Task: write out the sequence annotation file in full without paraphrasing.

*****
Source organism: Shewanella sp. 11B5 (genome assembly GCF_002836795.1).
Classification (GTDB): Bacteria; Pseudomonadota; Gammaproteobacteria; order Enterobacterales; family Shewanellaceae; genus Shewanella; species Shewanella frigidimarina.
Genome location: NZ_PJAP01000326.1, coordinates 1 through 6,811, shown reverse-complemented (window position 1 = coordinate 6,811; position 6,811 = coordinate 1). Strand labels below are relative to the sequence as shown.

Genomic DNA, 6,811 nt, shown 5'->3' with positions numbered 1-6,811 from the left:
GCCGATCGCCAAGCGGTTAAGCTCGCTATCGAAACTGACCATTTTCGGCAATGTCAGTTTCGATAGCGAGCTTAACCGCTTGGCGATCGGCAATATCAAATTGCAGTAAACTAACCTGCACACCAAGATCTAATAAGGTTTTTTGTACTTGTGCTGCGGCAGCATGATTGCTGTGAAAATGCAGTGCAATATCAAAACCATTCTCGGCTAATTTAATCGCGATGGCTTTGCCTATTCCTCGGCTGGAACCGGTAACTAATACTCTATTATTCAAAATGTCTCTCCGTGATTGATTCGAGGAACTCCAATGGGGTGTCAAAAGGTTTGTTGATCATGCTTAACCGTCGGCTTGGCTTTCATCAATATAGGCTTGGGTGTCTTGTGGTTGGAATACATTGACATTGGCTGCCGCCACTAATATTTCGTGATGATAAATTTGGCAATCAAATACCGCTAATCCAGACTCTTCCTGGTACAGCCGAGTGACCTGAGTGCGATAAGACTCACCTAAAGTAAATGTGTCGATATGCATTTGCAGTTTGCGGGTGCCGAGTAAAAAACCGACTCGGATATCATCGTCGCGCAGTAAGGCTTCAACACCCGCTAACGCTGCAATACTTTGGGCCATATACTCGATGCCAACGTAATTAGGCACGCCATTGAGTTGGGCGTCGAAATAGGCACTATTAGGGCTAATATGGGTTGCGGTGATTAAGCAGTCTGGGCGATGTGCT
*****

Source organism: Shewanella sp. 11B5 (genome assembly GCF_002836795.1).
Classification (GTDB): Bacteria; Pseudomonadota; Gammaproteobacteria; order Enterobacterales; family Shewanellaceae; genus Shewanella; species Shewanella frigidimarina.
Genome location: NZ_PJAP01000326.1, coordinates 1 through 6,811, shown reverse-complemented (window position 1 = coordinate 6,811; position 6,811 = coordinate 1). Strand labels below are relative to the sequence as shown.

Genomic DNA, 6,811 nt, shown 5'->3' with positions numbered 1-6,811 from the left:
GCCGATCGCCAAGCGGTTAAGCTCGCTATCGAAACTGACCATTTTCGGCAATGTCAGTTTCGATAGCGAGCTTAACCGCTTGGCGATCGGCAATATCAAATTGCAGTAAACTAACCTGCACACCAAGATCTAATAAGGTTTTTTGTACTTGTGCTGCGGCAGCATGATTGCTGTGAAAATGCAGTGCAATATCAAAACCATTCTCGGCTAATTTAATCGCGATGGCTTTGCCTATTCCTCGGCTGGAACCGGTAACTAATACTCTATTATTCAAAATGTCTCTCCGTGATTGATTCGAGGAACTCCAATGGGGTGTCAAAAGGTTTGTTGATCATGCTTAACCGTCGGCTTGGCTTTCATCAATATAGGCTTGGGTGTCTTGTGGTTGGAATACATTGACATTGGCTGCCGCCACTAATATTTCGTGATGATAAATTTGGCAATCAAATACCGCTAATCCAGACTCTTCCTGGTACAGCCGAGTGACCTGAGTGCGATAAGACTCACCTAAAGTAAATGTGTCGATATGCATTTGCAGTTTGCGGGTGCCGAGTAAAAAACCGACTCGGATATCATCGTCGCGCAGTAAGGCTTCAACACCCGCTAACGCTGCAATACTTTGGGCCATATACTCGATGCCAACGTAATTAGGCACGCCATTGAGTTGGGCGTCGAAATAGGCACTATTAGGGCTAATATGGGTTGCGGTGATTAAGCAGTCTGGGCGATGTGCT